It’s not quite that calling them “stoner rock” is misguided or somehow objectionable — this is, after all, a band whose breakthrough single was called “Feel Good Hit of the Summer,” but whatever your state of intoxication, getting pummeled with power chords will eventually remind you that “stone” has another meaning — primal, heavy, and timeless. — By Vijith Assar

Unsilent Night
Washington Square Park
6:45 p.m., free
If you’ve ever wanted to participate in a mass musical mobile, here’s your chance. A glorious and chilly ritual since 1992, with only the technology changing over the ensuing years, Unsilent Night is composer Phil Kline’s annual electronic tribute to the joy of caroling. Tote your boombox to the Washington Square Park arch, where you will be issued a cassette or CD (apps also available) containing one of the minimalist work’s four interlocking parts. Hit your start button on cue (warning: miss it and risk being chastised mid-parade by the composer himself) and proceed eastward en masse. A single musical movement in literal movement, Unsilent Night is a spectacle of tintinnabulation to delight participants and bystanders alike. It all ends with a few magically meditative minutes in Tompkins Square Park. — By Richard Gehr

Mixpak vs. Thread
285 Kent Ave
9:00 p.m., $10-$15
Mixpak vs. Thread would be one of the month’s best parties without a single special guest: On the left, you’ve got the bass-loving label, started by Dre Skull in 2009, behind releases like Vybz Kartel’s Kingston Story LP and floor-packing singles from Jubilee and Dubbel Dutch, and on the right it’s Newark’s hottest all-ages party, where resident DJs Nadus, Reck, Ezrakh, and Sliink quick-mix their Jersey-centric, chopped-not-screwed adaption of Baltimore club. Tonight, however, patrons of 285 Kent will have the pleasure of sampling not only the above, but also Houston’s DJ Michael “5000” Watts, the Swishahouse mainstay whose slowed-down Southern rap should provide the perfect foil for the aforementioned crews. — By Nick Murray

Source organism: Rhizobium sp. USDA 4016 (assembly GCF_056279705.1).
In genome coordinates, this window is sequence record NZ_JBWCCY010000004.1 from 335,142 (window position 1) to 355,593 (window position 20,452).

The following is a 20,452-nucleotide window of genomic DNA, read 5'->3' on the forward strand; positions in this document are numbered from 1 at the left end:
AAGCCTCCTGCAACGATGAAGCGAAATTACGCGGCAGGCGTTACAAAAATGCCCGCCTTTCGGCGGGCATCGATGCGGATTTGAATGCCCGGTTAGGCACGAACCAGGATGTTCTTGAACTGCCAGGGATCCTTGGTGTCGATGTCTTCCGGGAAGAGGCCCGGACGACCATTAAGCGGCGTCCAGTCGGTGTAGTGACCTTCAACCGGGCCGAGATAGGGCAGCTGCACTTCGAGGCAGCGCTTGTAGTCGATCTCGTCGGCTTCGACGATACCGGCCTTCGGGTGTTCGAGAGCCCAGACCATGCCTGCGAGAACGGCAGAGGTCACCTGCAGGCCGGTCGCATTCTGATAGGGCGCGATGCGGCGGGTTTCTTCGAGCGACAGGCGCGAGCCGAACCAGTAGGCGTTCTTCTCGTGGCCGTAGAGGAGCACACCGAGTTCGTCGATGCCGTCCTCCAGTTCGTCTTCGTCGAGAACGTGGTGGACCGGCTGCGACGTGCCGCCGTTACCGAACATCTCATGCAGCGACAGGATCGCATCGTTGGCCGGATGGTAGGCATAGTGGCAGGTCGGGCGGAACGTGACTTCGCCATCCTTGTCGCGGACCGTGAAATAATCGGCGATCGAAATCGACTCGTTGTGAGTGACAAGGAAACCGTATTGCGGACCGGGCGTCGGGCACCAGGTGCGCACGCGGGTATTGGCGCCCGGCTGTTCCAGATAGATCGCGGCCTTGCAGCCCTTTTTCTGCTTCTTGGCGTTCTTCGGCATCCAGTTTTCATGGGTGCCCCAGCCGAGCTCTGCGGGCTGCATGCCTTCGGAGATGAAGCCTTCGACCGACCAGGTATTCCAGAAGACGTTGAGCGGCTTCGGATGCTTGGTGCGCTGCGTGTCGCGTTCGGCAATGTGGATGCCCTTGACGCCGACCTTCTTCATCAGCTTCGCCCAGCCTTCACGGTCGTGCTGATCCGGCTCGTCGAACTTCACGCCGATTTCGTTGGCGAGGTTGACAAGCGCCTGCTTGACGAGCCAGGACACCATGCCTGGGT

Sunday, 12/15:

Small Black + Radical Dads
Brooklyn Bowl
11:30 a.m., $11/$13
Awash with ’80s synths and filtered electronic harmonies, Small Black’s second official release, Limits of Desire pushes the boundaries of reflective, digital yearnings. Never tilting the scales all the way toward emo, the album is still packed full of feelings and emotive, nostalgic tracks, with the band coming together as a cohesive whole, pulling off backwards-looking love songs with reverb-coated intensity. At this Brooklyn Bowl “KidRockers” concerts expect the whole famile to get a feel for dream pop that nods to rock roots and longs for past loves. — By Caitlin White

Lloyd Banks
Stage 48
7:00 p.m., $25
One of the guilty pleasures of the summer of 2004 was the Lloyd Banks crossover-rap ballad “Smile.” The fifth single from the then on-top-of-the-industry G-Unit’s Beg for Mercy album, the song didn’t last long on the charts, but it represented something of a high-water mark for the G-Unit lieutenant, who has never quite fulfilled his potential as a sort of thug-poet alternative to 50 Cent’s Signifyin’ Monkey persona or Tony Yayo’s clownish ex-convict shtick. “Smile,” to this day, remains the perfect Banks track — its smoothed-out beat soft enough to not overpower the quiet gruffness of his voice — a sort of verbal chiaroscuro that was perfect for modern loverman raps. Of course, 50’s incredibly simple hook ends up being the most memorable part of the song, but Banks always seemed content to play second fiddle, so the hidden efficacy of his “Smile” raps is pretty emblematic of his entire career. At least he can rest easily knowing that his two solid Hunger for More albums, in addition to his mixtapes and other semi-official “hood” releases, have kept his name in the mouths of East Coast rap purists who would take good series of punchlines over great songwriting or star power every day of the week. — By Winston Groman